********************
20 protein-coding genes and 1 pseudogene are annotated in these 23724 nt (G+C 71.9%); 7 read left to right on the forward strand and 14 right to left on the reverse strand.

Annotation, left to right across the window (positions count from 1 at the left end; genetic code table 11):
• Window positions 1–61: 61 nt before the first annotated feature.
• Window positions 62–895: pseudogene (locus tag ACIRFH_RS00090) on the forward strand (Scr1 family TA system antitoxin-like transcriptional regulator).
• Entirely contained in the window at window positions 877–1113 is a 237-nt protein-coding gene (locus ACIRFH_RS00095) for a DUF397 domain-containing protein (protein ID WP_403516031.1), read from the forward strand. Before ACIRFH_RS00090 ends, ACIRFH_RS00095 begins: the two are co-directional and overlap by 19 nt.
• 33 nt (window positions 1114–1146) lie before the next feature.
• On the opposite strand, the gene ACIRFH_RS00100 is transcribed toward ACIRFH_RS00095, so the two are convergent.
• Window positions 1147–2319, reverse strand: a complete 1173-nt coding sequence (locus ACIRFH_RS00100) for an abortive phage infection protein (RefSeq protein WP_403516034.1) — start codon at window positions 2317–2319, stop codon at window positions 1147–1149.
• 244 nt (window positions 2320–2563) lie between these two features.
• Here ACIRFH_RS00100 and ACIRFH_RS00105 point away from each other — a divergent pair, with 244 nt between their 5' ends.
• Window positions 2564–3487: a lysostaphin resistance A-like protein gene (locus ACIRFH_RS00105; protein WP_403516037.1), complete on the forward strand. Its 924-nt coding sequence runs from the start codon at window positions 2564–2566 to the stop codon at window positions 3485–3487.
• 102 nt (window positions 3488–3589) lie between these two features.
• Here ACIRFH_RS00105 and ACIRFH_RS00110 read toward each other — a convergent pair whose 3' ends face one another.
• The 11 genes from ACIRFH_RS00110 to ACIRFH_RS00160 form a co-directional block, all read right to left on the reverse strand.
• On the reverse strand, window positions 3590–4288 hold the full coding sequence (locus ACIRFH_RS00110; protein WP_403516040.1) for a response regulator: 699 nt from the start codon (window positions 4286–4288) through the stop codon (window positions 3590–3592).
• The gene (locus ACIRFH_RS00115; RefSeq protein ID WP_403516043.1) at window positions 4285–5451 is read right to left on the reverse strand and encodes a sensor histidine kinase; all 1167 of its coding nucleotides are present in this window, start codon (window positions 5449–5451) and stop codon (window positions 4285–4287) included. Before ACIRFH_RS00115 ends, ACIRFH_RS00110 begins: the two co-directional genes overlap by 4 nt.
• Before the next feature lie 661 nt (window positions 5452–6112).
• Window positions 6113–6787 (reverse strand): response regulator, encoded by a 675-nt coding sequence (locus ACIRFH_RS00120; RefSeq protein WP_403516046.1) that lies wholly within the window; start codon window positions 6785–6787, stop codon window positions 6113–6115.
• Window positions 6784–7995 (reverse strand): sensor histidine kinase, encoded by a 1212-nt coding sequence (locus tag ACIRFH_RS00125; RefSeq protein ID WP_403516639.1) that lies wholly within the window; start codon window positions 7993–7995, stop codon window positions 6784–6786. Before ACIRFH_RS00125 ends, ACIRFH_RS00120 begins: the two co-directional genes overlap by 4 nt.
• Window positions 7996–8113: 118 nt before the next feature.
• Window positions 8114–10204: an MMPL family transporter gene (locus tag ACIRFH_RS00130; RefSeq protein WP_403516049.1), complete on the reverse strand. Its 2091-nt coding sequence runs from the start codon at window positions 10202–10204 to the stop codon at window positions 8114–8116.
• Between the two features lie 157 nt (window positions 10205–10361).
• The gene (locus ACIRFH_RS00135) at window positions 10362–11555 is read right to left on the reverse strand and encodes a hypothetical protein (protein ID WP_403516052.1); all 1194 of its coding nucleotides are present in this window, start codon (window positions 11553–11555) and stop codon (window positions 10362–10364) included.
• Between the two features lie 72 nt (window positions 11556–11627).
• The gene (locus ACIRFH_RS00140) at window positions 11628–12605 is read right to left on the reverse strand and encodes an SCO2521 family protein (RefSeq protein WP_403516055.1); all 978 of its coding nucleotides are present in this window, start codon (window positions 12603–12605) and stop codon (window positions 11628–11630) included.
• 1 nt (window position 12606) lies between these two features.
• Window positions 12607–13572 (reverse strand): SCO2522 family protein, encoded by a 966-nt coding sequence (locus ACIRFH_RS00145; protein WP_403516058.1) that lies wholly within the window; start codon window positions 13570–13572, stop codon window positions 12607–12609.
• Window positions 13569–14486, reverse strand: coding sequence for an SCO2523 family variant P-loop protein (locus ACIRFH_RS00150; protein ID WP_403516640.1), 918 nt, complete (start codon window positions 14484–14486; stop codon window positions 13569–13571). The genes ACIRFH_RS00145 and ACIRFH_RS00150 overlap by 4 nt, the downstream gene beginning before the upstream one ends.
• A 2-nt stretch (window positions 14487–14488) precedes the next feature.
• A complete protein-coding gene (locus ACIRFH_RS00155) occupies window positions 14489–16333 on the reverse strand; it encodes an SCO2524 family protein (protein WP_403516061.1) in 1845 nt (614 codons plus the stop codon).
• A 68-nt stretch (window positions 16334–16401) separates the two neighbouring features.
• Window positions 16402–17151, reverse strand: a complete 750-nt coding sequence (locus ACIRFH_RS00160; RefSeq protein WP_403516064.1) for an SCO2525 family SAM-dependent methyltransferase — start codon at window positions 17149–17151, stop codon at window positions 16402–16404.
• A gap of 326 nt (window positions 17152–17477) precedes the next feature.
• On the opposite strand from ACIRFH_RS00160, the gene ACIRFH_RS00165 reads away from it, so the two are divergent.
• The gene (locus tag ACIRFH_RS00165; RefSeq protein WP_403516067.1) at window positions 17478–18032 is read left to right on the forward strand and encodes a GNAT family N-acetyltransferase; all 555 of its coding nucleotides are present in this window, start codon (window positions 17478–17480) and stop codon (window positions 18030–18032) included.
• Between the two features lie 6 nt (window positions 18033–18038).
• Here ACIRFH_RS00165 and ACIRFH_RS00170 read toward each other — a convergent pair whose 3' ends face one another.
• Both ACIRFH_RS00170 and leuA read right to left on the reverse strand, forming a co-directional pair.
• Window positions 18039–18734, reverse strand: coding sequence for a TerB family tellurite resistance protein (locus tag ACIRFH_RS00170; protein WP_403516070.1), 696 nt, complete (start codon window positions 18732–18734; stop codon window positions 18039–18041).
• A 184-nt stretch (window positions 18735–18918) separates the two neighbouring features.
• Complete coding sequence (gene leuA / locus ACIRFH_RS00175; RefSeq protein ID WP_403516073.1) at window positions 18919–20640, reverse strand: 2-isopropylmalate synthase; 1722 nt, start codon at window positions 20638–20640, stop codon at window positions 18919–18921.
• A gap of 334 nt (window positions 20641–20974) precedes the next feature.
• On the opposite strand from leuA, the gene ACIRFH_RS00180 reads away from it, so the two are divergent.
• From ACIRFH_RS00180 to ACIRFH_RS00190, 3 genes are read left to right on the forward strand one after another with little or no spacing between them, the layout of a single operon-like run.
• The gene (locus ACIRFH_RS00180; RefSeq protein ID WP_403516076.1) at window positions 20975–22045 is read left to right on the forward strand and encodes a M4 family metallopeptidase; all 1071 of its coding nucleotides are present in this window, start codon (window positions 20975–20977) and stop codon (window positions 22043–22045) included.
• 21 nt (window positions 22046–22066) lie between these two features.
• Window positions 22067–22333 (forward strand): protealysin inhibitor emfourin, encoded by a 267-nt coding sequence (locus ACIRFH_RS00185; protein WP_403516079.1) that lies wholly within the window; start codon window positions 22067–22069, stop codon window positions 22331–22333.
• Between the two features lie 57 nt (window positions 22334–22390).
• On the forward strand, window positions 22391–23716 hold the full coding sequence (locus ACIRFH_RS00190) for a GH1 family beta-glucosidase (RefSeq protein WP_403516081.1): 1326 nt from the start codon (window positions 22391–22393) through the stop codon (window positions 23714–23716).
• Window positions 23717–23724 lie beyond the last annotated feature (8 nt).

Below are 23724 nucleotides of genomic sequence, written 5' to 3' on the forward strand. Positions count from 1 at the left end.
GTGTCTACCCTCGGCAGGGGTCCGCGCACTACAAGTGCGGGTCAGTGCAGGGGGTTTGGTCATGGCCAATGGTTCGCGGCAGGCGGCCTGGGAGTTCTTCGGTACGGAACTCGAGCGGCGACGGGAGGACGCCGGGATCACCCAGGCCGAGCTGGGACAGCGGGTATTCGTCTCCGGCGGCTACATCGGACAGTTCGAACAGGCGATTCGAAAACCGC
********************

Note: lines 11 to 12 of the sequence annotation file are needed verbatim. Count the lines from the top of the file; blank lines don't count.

• Window positions 2564–3487: a lysostaphin resistance A-like protein gene (locus ACIRFH_RS00105; protein WP_403516037.1), complete on the forward strand. Its 924-nt coding sequence runs from the start codon at window positions 2564–2566 to the stop codon at window positions 3485–3487.
• 102 nt (window positions 3488–3589) lie between these two features.